Practical tips for disclosure and evidence gathering in Family Law
Full and frank disclosure is a cornerstone of family law, but that does not mean it is easy or readily forthcoming. Reticence to disclose and misunderstanding about what to disclose is common for the parties, and even for lawyers. How to appropriately manage disclosure or non-disclosure, by a client or the other party, can also be a difficult task.
Both sets of Court Rules, the Family Law Rules in the Family Court of Australia and the Federal Circuit Court Rules in the Federal Circuit Court, set out various rules in relation to disclosure, and case law is also important in the area.
Both sets of Court Rules require disclosure to be provided prior to the first court date, and the Family Law Rules also set out rules for disclosure prior to commencing Court proceedings. However, it is important to remember that disclosure is an ongoing process not a once off event. A client will inevitably keep receiving information which may be relevant to the case throughout negotiations or throughout the court proceedings. Lawyers should request disclosure from their clients and the other party at regular intervals, and/or prior to or following significant events, in the proceedings.
Managing disclosure can be tricky and/or difficult, whether because of the sheer volume of disclosure or a client’s (or the other party’s) attitude to disclosure or the constant nature of disclosure. Methods for appropriately managing disclosure include, but are of course not limited to:
Creating a balance sheet and list of issues in the early stages of the matter and updating it as disclosure occurs;
Having a client complete a financial statement regardless of whether or not the case is in Court;
Maintaining a record/journal noting disclosure sought, provided and received which can be updated as the matter progresses.
The possible implications of failing to disclose can be severe. One of the most well-known Full Court cases dealing with this issue is Black v Kellner (1992) FamCA 2 in which a failure by the husband to provide full and frank disclosure had significant ramifications on his assessed entitlements to the known asset pool. Important to note is that, as stated by the Full Court in the marriage of Kannis (2003) 30 Fam LR 83, whether a failure to disclose is purposeful or accidental is “beside the point” and inferences as to the asset pool and the entitlements of each party may be drawn by the Court regardless of the cause of the failure to disclose. Costs orders, adverse findings on credit, refusal by the Court to accept non-disclosed documents into evidence and a significant shift in entitlements in the other party’s favour are all consequences which can flow from a failure to disclose. In the face of non-disclosure, lawyers should consider:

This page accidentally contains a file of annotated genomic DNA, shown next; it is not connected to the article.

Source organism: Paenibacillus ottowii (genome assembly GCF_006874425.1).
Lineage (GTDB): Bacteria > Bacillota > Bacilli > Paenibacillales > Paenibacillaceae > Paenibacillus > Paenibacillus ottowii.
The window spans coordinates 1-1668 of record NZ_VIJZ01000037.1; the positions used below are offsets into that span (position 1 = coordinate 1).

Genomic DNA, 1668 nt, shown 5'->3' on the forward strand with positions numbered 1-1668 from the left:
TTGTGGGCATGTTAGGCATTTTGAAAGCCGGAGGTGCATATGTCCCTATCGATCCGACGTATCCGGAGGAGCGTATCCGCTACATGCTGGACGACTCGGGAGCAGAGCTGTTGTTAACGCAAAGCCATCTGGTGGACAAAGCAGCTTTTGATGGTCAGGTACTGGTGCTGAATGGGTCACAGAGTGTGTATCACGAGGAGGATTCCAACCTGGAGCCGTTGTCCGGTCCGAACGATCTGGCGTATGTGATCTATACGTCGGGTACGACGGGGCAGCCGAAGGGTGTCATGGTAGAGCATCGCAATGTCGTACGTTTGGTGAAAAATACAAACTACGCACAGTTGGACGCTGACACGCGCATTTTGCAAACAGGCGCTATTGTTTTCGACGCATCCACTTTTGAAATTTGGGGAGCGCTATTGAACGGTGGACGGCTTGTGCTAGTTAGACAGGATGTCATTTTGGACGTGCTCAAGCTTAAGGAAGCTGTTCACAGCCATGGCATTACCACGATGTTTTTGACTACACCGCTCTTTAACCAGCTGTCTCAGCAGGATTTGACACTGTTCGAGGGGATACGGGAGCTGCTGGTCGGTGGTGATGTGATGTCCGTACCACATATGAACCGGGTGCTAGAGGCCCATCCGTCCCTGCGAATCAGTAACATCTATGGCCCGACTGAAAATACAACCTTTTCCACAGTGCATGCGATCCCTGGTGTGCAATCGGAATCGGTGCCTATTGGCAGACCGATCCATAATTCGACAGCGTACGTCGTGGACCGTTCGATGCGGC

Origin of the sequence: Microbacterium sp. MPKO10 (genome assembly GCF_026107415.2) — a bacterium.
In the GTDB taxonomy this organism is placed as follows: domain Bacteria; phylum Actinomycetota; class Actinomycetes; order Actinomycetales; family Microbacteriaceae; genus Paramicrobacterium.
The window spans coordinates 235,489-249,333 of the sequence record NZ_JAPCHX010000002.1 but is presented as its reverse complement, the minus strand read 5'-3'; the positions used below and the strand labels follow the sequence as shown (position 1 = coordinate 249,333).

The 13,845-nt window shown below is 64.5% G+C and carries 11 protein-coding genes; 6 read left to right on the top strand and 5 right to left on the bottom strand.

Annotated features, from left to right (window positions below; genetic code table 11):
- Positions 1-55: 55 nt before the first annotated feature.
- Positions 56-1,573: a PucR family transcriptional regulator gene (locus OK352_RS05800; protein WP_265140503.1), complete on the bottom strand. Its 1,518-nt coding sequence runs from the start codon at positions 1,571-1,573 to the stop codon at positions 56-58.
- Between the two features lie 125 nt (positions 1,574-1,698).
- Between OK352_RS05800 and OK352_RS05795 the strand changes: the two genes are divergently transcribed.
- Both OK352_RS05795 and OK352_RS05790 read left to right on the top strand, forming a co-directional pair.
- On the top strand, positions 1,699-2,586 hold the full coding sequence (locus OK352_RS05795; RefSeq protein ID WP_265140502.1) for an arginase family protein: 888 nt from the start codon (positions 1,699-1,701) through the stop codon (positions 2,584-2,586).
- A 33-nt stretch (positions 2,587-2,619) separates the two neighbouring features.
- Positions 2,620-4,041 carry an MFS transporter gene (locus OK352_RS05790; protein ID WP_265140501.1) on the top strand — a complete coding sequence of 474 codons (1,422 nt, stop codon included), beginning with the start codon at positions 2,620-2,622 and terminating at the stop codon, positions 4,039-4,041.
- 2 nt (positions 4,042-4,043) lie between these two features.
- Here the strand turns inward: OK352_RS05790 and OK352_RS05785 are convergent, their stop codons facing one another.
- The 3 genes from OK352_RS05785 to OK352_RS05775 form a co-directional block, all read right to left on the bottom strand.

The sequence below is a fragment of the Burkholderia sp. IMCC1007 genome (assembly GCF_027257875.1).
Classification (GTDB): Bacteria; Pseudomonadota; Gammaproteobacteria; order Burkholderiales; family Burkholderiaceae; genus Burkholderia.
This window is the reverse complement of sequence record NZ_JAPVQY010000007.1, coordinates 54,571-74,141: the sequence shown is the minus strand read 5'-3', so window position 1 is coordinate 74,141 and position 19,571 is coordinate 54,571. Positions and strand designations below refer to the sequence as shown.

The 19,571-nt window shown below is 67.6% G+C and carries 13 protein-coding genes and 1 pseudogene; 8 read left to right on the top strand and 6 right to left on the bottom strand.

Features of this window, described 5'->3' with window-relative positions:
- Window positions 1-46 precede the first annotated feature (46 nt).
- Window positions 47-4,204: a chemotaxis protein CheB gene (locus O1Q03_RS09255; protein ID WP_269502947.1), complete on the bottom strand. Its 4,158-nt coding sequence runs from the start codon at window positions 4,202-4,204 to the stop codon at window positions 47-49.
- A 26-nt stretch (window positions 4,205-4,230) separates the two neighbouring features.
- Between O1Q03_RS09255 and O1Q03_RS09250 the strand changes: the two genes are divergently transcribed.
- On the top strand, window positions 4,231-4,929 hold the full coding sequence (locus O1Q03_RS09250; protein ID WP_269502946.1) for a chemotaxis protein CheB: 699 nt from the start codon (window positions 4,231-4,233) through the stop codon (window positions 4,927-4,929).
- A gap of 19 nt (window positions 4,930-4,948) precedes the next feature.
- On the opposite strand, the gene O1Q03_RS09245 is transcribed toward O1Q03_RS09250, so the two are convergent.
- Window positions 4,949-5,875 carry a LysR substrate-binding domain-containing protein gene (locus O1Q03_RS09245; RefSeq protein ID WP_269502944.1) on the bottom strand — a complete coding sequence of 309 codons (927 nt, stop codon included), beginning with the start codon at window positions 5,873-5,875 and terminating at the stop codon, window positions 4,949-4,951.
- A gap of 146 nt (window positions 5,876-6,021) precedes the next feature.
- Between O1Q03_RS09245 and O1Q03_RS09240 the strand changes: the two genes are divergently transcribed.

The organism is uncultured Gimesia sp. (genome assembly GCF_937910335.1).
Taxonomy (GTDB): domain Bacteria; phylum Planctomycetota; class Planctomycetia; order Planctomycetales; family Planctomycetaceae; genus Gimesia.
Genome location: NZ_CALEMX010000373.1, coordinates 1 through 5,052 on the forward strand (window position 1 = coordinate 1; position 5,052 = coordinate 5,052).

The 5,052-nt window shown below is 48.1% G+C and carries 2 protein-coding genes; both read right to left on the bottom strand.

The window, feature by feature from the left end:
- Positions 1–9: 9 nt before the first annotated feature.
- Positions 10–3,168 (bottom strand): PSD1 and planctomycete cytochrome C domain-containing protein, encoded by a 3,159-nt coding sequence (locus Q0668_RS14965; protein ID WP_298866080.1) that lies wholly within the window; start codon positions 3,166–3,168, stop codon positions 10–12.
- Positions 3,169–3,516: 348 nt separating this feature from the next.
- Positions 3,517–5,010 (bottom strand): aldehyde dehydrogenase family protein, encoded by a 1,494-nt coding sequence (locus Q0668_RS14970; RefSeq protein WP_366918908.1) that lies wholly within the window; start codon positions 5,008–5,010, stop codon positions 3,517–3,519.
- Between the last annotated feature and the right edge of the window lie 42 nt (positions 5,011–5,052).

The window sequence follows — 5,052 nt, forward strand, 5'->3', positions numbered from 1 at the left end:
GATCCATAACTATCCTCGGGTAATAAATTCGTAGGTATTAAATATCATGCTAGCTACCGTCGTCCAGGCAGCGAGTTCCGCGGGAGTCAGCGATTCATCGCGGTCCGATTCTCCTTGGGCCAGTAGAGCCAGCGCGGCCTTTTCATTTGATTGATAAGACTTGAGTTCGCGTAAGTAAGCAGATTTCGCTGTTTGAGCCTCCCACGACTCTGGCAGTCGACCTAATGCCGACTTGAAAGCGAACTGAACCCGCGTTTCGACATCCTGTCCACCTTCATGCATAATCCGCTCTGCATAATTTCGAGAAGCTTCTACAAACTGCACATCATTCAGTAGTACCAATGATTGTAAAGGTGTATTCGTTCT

Writing to the “non-disclosing” party what actions may be taken if the failure to disclose continues;
Commencing Court proceedings in order to take advantage of the various tools available once in Court;
Seeking specific orders about disclosure as early as possible in the Court proceedings;
Seeking a matter is relisted for further directions if the failure to provide disclosure will hinder a future Court event;
Seeking that the “non-disclosing” party’s case is dismissed or that their evidence is not received by the Court; and
Seeking costs, potentially even on an indemnity basis in particularly serious cases.
While understanding the duty to disclose and how to handle non-disclosure is crucial to managing family law cases, lawyers must also be prepared to gather evidence by alternate means if disclosure is not forthcoming. The following methods of evidence gathering, noting the Rules governing them, should be considered:
A subpoena is an order requiring an individual or organisation to either produce documents to the Court on or before a specified date and/or give evidence in Court. It is important to draft subpoena carefully and with specificity to limit the documents required to be produced and ensure that the information contained in those documents goes to relevant issues in the proceedings.
Notice to produce:
These are Notices issued by one party to another setting out documents sought by that other party to produce documents at a court hearing when those documents are called on by the party issuing the Notice. Their usefulness can be limited by time constraints at Court, but when used appropriately can be highly effective.
Notice to admit:
These are Notices issued by one party to another asking the other party to admit a fact is true or a document is genuine. These Notices carry potentially enormous consequences, as silence is taken to be acquiescence.
These are interrogatories issued by one party to another requiring one party to provide answers to specific questions posed by the other. Such interrogatories assist in defining and limiting issues, which then narrows (or not) evidence gathering requirements.
List or affidavit of documents:
A party can be required to provide a list or affidavit of documents to which their duty of disclosure applies. A failure to properly complete the list or affidavit can mean that a document will not be received into evidence at a later stage.
Given the significant discretion available to the Court and the “s/he said, s/he said” nature of family law proceedings, it is often crucial to have evidence outside of what is provided by a client or the other party. At a minimum, this is to reality check your own client or corroborate their evidence, but proper consideration of evidence sources can have wide-reaching consequences to the outcome of a case.
Disclosure and evidence gathering is one of the most crucial aspects of family law. Lawyers need to give serious consideration to their approach to and management of this part of a case and particularly the use of alternate methods for gathering evidence, many of which are under utilised in family law proceedings.